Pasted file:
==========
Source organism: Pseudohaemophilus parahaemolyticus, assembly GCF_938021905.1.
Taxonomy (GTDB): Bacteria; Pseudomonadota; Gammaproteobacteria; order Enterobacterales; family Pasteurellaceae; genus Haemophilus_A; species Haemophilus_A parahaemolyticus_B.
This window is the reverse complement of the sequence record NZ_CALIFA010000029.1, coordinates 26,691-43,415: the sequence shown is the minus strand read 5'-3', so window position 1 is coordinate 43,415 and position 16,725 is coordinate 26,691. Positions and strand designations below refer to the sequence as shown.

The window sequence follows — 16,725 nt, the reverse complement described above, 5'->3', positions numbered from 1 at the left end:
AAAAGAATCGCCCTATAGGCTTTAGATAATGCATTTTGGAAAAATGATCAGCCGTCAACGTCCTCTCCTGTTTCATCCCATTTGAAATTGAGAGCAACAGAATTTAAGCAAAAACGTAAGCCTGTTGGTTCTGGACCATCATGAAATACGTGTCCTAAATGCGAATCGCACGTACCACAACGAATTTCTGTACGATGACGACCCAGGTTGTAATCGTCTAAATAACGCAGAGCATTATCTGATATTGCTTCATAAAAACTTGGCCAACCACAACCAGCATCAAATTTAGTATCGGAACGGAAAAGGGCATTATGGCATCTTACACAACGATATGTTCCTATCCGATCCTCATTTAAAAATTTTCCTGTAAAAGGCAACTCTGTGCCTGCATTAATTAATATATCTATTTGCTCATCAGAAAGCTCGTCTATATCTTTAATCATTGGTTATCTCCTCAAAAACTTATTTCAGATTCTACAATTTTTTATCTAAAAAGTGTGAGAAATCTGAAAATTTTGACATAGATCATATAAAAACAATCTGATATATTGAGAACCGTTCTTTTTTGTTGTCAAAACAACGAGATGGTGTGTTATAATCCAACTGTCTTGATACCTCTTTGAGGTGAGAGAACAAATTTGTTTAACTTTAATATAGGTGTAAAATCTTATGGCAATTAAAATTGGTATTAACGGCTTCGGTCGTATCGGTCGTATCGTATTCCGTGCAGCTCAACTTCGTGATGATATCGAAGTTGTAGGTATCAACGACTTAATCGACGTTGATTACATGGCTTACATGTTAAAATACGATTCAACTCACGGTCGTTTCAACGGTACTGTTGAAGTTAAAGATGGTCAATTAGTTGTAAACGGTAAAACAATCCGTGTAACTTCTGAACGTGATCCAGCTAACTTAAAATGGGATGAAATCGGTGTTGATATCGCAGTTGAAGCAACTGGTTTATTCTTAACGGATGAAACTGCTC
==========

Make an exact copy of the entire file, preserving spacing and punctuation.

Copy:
Source organism: Pseudohaemophilus parahaemolyticus, assembly GCF_938021905.1.
Taxonomy (GTDB): Bacteria; Pseudomonadota; Gammaproteobacteria; order Enterobacterales; family Pasteurellaceae; genus Haemophilus_A; species Haemophilus_A parahaemolyticus_B.
This window is the reverse complement of the sequence record NZ_CALIFA010000029.1, coordinates 26,691-43,415: the sequence shown is the minus strand read 5'-3', so window position 1 is coordinate 43,415 and position 16,725 is coordinate 26,691. Positions and strand designations below refer to the sequence as shown.

The window sequence follows — 16,725 nt, the reverse complement described above, 5'->3', positions numbered from 1 at the left end:
AAAAGAATCGCCCTATAGGCTTTAGATAATGCATTTTGGAAAAATGATCAGCCGTCAACGTCCTCTCCTGTTTCATCCCATTTGAAATTGAGAGCAACAGAATTTAAGCAAAAACGTAAGCCTGTTGGTTCTGGACCATCATGAAATACGTGTCCTAAATGCGAATCGCACGTACCACAACGAATTTCTGTACGATGACGACCCAGGTTGTAATCGTCTAAATAACGCAGAGCATTATCTGATATTGCTTCATAAAAACTTGGCCAACCACAACCAGCATCAAATTTAGTATCGGAACGGAAAAGGGCATTATGGCATCTTACACAACGATATGTTCCTATCCGATCCTCATTTAAAAATTTTCCTGTAAAAGGCAACTCTGTGCCTGCATTAATTAATATATCTATTTGCTCATCAGAAAGCTCGTCTATATCTTTAATCATTGGTTATCTCCTCAAAAACTTATTTCAGATTCTACAATTTTTTATCTAAAAAGTGTGAGAAATCTGAAAATTTTGACATAGATCATATAAAAACAATCTGATATATTGAGAACCGTTCTTTTTTGTTGTCAAAACAACGAGATGGTGTGTTATAATCCAACTGTCTTGATACCTCTTTGAGGTGAGAGAACAAATTTGTTTAACTTTAATATAGGTGTAAAATCTTATGGCAATTAAAATTGGTATTAACGGCTTCGGTCGTATCGGTCGTATCGTATTCCGTGCAGCTCAACTTCGTGATGATATCGAAGTTGTAGGTATCAACGACTTAATCGACGTTGATTACATGGCTTACATGTTAAAATACGATTCAACTCACGGTCGTTTCAACGGTACTGTTGAAGTTAAAGATGGTCAATTAGTTGTAAACGGTAAAACAATCCGTGTAACTTCTGAACGTGATCCAGCTAACTTAAAATGGGATGAAATCGGTGTTGATATCGCAGTTGAAGCAACTGGTTTATTCTTAACGGATGAAACTGCTC